08-28-2015, 05:00 PM #9
Here are foods to avoid if you are experiencing a lot of bloating and gas
08-28-2015, 07:36 PM #10
- Join Date
- Feb 2014
I've been through all of this: two GI doctors, ton of celiac testing, fodmaps; 2 colonoscopies, 2 endoscopies, and 2 ph scope procedures, all within about a year's time. It took a while but I figured out what works for me with the help of a dietician who is a local expert in celiac disease. We found: I'm not celiac but I do have some degree of gluten sensitivity, the commercial wheat products. I also have some lactose intolerance, particularly with milk; but not with yogurt. I do have minor fructose issues if I eat too many fruit of the high fodmap category, particularly apples.
And I do eat grains - oats/quinoa/buckwheat with no problems whatsoever.
It was painstaking - trying different foods for 2 weeks at a time and it took us 9 months to get a baseline and almost another 6 months before it really came together.
As noted by Nelson - a robust microbiome is most critical to your health. To try and help it - I use a probiotic, eat local artisan unpasteurized fermented veggies, a local 100% whole fat grass-fed yogurt that is rated the best in the country, and eat a wide variety of cooked/uncooked veggies/fruit to feed that bacteria. I've read that the latter is highly important as per a number of researchers into our microbiome. Avoid antibiotics, antibacterial stuff, get out there in the woods, start a garden, get dirty. I think the very best thing I did this year was during a 2-week hiking trip, drink out of these mountain springs (the water was pristine and safe.) Well water and clean running springs are chock full of great bacteria.
H Pylori is both a good and bad bacteria, it's been part of the human ecosystem for at least 50,000 years. You get rid of it and it may make you more susceptible to acid reflux and esophageal cancer, not to mention autoimmune issues: http://www.ncbi.nlm.nih.gov/pmc/articles/PMC3286735/
But again, it can cause gastritis, ulcers, and in mainly older people, stomach cancer.
My digestion is now very good. No more bloating/stomach pains/constipation/malabsorption. My allergies are far better, no more sinus infections, no more antihistamines, Singulair, and Flonase; just a neti pot now and then takes care of the sniffles. I never had allergies growing up - I was exposed to farms and farm animals and drank out of a well. It was not until I graduated college and moved to the city for a job that my allergies exploded on me within a few years to where I had to have 2 surgeries to clear out nasal polyps.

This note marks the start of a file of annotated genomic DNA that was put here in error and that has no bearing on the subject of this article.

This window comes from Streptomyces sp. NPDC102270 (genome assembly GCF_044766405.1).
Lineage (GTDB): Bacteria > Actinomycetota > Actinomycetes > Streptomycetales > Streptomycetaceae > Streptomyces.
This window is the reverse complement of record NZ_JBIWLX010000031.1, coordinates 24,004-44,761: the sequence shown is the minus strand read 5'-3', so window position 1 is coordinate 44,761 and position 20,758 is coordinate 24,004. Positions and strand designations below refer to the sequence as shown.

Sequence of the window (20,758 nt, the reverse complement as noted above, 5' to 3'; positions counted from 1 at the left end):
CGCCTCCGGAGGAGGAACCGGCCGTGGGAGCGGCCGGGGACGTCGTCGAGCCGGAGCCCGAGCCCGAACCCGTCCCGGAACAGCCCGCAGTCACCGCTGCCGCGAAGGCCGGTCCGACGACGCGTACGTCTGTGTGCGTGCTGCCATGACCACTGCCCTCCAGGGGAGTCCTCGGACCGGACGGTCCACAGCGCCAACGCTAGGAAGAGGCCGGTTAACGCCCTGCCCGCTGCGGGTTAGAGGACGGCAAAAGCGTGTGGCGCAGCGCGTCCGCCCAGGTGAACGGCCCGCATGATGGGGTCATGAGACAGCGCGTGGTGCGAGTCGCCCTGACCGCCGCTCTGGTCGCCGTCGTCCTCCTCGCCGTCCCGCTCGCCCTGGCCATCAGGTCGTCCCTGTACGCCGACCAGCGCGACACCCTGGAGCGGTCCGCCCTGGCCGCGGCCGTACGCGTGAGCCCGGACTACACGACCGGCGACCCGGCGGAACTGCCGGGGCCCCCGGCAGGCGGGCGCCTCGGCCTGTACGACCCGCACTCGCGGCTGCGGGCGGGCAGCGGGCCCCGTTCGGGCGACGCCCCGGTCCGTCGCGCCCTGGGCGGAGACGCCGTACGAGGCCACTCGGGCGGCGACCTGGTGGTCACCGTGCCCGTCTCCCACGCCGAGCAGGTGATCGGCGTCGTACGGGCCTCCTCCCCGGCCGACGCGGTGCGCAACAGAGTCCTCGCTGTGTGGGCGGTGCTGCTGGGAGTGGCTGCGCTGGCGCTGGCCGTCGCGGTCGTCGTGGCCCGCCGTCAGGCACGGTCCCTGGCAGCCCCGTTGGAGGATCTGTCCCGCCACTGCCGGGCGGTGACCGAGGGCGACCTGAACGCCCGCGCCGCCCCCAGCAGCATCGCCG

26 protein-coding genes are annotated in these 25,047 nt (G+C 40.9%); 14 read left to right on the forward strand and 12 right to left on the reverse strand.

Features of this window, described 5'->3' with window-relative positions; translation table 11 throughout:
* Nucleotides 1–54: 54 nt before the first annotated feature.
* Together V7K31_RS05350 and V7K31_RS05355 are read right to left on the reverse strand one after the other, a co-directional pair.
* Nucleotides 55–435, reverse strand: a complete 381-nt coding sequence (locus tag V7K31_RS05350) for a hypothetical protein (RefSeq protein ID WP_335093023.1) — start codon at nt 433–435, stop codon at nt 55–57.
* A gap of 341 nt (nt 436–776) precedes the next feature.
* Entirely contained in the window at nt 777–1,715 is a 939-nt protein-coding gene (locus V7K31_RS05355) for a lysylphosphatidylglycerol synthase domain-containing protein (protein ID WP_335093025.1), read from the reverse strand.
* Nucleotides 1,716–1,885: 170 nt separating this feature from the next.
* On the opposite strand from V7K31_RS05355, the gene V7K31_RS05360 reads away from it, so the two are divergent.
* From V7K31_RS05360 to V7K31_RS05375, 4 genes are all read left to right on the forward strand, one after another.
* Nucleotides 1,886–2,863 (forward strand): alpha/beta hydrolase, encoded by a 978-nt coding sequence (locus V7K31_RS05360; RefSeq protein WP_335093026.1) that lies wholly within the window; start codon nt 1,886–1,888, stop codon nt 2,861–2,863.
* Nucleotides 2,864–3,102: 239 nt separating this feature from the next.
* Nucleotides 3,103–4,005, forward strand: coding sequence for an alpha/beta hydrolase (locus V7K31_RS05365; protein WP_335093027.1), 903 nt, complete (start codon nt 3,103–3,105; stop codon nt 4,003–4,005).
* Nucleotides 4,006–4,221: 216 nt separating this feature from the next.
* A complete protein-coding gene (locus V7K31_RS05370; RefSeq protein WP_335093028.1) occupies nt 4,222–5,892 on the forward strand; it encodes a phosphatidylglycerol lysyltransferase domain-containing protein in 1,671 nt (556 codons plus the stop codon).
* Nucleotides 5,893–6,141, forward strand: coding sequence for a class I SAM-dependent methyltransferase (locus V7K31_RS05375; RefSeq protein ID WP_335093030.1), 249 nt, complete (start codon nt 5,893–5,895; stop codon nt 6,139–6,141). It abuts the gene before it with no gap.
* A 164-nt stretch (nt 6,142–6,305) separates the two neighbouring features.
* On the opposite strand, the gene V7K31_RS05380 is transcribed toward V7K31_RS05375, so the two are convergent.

08-28-2015, 11:10 PM #11
Thanks croaker24 for your great input. I have gone through a lot of testing also. We forget that over 80 percent of our CD4 cells (the directors of the immune system) live in our intestinal mucosa. Some of us with immune disorders (I only have 25% of a normal immune system after 33 years with HIV) can have even more allergies than regular folk, so our search is definitely intense.
I spend some money on this test for food allergies also. I wonder if anyone else has used this company.
08-29-2015, 11:16 AM #12
11-23-2015, 12:15 PM #13
- Join Date
- Dec 2014
Where is a good place to go to get tested for food allergies? Can u r general practitioner do it?
11-23-2015, 12:39 PM #14
07-13-2016, 09:44 AM #15
Ten to 25% of healthy persons experience bloating. It is particularly common in persons with the irritable bowel syndrome and constipation. While the cause of bloating remains unknown old explanations such as a excessive intestinal gas, exaggerated lumbar lordosis and psychiatric problems have been disproved. New suggestions include recent weight gain, weak or inappropriately relaxed abdominal muscles, an inappropriately contracted diaphragm and retained fluid in loops of distal small bowel. No treatment is of unequivocal benefit but a low FODMAPs diet, probiotics and the non-absorbable antibiotic rifaximin offer some hope. Treatment by weight loss, abdominal exercise, prokinetics and girdles need more study.
07-13-2016, 04:16 PM #16